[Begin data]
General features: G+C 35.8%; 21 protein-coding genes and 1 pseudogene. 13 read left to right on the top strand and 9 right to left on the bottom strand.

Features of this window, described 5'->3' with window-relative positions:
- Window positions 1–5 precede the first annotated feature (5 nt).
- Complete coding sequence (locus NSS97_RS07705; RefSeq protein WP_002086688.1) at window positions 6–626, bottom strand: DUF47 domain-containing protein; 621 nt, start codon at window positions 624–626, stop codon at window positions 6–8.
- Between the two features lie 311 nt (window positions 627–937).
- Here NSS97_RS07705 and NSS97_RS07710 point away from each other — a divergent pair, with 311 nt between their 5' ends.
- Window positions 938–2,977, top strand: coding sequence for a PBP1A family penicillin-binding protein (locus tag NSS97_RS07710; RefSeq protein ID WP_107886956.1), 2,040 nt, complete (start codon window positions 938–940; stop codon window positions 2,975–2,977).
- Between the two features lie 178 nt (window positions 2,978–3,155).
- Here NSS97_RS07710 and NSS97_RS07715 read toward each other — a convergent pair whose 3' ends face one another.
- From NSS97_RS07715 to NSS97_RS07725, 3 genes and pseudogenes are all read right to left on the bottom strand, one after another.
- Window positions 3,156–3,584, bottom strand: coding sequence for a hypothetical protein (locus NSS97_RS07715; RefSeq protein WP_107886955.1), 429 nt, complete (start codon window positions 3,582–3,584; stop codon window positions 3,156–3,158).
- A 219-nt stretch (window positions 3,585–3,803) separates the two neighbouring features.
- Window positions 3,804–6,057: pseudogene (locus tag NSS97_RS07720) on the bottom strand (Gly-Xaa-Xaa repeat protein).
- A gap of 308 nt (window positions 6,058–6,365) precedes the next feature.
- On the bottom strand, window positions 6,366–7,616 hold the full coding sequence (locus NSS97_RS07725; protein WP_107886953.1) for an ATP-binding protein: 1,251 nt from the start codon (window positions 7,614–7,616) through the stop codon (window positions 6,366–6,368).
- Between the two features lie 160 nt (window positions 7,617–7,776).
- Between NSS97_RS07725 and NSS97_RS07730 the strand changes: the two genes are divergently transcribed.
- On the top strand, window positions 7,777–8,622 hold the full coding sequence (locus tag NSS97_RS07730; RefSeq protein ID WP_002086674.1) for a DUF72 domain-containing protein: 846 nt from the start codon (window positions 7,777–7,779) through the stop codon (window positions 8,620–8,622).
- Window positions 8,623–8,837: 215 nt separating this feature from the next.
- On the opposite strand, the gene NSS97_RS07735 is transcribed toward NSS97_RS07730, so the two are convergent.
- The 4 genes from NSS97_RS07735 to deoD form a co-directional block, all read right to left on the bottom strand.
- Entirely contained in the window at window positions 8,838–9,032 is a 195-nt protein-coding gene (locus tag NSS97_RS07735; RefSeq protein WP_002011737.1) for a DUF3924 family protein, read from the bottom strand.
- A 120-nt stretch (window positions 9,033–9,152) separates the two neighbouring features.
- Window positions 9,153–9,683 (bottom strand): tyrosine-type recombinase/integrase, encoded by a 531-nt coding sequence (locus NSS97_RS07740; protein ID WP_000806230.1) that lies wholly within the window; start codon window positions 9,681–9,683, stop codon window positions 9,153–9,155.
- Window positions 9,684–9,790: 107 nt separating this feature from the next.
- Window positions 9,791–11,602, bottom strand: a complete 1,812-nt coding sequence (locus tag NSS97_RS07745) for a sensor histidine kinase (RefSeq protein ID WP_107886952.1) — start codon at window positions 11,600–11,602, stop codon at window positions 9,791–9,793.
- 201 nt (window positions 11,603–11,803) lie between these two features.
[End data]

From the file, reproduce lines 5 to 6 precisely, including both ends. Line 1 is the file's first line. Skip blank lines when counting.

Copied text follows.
- Between the two features lie 311 nt (window positions 627–937).
- Here NSS97_RS07705 and NSS97_RS07710 point away from each other — a divergent pair, with 311 nt between their 5' ends.